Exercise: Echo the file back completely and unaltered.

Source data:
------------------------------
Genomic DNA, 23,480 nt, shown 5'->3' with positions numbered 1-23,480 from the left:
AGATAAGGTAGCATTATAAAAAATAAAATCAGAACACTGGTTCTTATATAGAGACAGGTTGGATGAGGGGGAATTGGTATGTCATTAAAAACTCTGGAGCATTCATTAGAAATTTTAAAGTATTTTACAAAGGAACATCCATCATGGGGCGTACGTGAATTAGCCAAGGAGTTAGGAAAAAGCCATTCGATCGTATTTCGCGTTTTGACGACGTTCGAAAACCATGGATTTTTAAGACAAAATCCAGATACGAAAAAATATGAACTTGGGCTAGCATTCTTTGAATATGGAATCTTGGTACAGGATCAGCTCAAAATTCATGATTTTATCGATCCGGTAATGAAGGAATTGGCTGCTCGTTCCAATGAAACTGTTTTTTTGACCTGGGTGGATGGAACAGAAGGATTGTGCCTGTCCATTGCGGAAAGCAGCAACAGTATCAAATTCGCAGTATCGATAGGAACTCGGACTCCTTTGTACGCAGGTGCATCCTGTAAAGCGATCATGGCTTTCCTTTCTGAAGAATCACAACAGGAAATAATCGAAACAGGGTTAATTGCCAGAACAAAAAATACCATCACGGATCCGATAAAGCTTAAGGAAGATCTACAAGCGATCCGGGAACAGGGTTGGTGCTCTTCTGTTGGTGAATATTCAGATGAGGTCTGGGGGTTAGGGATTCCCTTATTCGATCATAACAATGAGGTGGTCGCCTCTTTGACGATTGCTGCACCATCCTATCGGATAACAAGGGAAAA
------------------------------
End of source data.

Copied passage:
Genomic DNA, 23,480 nt, shown 5'->3' with positions numbered 1-23,480 from the left:
AGATAAGGTAGCATTATAAAAAATAAAATCAGAACACTGGTTCTTATATAGAGACAGGTTGGATGAGGGGGAATTGGTATGTCATTAAAAACTCTGGAGCATTCATTAGAAATTTTAAAGTATTTTACAAAGGAACATCCATCATGGGGCGTACGTGAATTAGCCAAGGAGTTAGGAAAAAGCCATTCGATCGTATTTCGCGTTTTGACGACGTTCGAAAACCATGGATTTTTAAGACAAAATCCAGATACGAAAAAATATGAACTTGGGCTAGCATTCTTTGAATATGGAATCTTGGTACAGGATCAGCTCAAAATTCATGATTTTATCGATCCGGTAATGAAGGAATTGGCTGCTCGTTCCAATGAAACTGTTTTTTTGACCTGGGTGGATGGAACAGAAGGATTGTGCCTGTCCATTGCGGAAAGCAGCAACAGTATCAAATTCGCAGTATCGATAGGAACTCGGACTCCTTTGTACGCAGGTGCATCCTGTAAAGCGATCATGGCTTTCCTTTCTGAAGAATCACAACAGGAAATAATCGAAACAGGGTTAATTGCCAGAACAAAAAATACCATCACGGATCCGATAAAGCTTAAGGAAGATCTACAAGCGATCCGGGAACAGGGTTGGTGCTCTTCTGTTGGTGAATATTCAGATGAGGTCTGGGGGTTAGGGATTCCCTTATTCGATCATAACAATGAGGTGGTCGCCTCTTTGACGATTGCTGCACCATCCTATCGGATAACAAGGGAAAA